The RURACTION research and training network focuses on problems in structurally weak rural regions in Europe and on the impact of social entrepreneurship regarding the development of innovative solutions to problems in rural regions. Rural regions – to be understood as areas with a low population density spanning between the local and the state level – are faced with major social and economic problems. In comparison to ‘predominantly urban’ or ‘intermediate’ regions, ‘predominantly rural’ regions, and particularly structurally weak rural regions, are economically less productive, which finds expression by a low level of gross domestic product. They provide a less extensive scope of desired goods and services, opportunities for higher education and qualified job offers. Not least, they are faced with recurring negative discourses on rural problems in public media resulting in negative images. Against this background the respective regions experience a considerable loss of inhabitants and especially a brain drain of young and highly skilled people. Since the Euro crisis has become a burden in some European regions the situation has become even more acute. Downward spirals are set in motion that further reduce economic opportunities and prevent rural regions from overcoming their structural deficits.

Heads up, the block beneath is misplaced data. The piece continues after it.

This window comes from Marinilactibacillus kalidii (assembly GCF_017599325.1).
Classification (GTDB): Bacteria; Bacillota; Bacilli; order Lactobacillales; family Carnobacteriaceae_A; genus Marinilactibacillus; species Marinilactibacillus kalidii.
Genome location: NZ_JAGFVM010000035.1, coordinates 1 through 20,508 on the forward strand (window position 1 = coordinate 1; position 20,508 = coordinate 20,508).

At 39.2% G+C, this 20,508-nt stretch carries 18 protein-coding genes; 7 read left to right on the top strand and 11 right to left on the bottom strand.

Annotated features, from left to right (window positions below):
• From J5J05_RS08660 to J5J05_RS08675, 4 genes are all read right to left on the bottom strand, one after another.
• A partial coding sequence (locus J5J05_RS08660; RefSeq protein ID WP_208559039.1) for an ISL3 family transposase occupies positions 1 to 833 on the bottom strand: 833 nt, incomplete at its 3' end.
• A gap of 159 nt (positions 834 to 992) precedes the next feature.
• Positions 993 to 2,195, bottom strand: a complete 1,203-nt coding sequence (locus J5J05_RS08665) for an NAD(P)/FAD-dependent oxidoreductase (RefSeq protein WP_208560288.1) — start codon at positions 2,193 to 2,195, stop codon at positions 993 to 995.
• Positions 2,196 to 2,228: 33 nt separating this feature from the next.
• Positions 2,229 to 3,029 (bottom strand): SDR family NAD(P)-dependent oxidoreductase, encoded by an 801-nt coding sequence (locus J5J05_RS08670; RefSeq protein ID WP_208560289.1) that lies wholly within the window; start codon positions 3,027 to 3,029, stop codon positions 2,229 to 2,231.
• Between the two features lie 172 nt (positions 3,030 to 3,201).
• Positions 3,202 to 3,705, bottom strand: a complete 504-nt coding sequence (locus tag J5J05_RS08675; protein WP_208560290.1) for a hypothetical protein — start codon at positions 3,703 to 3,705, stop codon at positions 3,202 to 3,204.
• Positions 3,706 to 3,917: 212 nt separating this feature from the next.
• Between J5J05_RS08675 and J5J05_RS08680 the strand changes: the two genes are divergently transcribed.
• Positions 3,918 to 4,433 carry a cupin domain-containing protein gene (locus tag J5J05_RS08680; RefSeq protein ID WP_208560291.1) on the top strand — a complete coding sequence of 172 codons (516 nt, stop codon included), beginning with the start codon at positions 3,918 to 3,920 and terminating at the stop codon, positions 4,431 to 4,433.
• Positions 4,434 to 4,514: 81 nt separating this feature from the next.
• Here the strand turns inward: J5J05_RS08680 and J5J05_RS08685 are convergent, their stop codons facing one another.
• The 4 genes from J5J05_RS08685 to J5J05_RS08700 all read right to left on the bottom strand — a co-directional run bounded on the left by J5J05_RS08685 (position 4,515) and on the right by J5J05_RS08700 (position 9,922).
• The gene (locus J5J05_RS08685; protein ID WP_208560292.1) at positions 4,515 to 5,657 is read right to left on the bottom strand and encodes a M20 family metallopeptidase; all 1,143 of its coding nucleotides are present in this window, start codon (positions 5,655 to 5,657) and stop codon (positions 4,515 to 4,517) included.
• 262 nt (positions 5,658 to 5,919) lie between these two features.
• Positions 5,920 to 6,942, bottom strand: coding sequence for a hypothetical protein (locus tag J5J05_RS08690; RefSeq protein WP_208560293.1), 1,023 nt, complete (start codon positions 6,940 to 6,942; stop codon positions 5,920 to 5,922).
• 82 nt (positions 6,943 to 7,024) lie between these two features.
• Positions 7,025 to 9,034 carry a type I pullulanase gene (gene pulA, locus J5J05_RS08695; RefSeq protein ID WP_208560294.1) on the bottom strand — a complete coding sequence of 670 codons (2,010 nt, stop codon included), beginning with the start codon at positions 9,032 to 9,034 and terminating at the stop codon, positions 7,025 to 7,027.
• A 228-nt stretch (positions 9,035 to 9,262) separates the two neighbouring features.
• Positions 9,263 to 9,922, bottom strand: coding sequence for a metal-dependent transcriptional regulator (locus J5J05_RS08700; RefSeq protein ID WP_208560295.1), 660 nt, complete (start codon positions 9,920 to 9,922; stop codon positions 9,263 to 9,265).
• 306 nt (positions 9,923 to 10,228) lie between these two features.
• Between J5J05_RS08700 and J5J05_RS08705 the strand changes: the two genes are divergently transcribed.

Facing these problems, the EU has been implementing rural development programmes such as ERDF, EAFRD (including LEADER and, recently, CLLD). However – as shown through international evaluation research focusing on LEADER initiatives – attempts of coordinating joint innovative approaches by local action groups have often been unsuccessful. The EU is aware of such problems as well as of the imbalance in the range of support activities due to funding rather agricultural than community-related development. Apart from reports on rural development issues, other reports and strategy papers by the European Commission reveal that the EU considers the following tasks important in the future: “(d)eepening our understanding and knowledge of social innovation” and “strengthening the potential of (…) social entrepreneurship” . However, what is conspicuous is that the issues of social innovations and of rural development have for a long time been dealt with separately – both by EU policy and by previous research activities. Only recently, awareness has grown in the EU that rural regions are important areas for social innovations. Associated with this awareness is the insight that “(r)egional strategies that incorporate social innovation are only beginning to emerge”. Accordingly, the European Commission identifies social innovations in rural regions as one of five desiderata of social innovation research. This research gap is the starting point of the RURACTION network.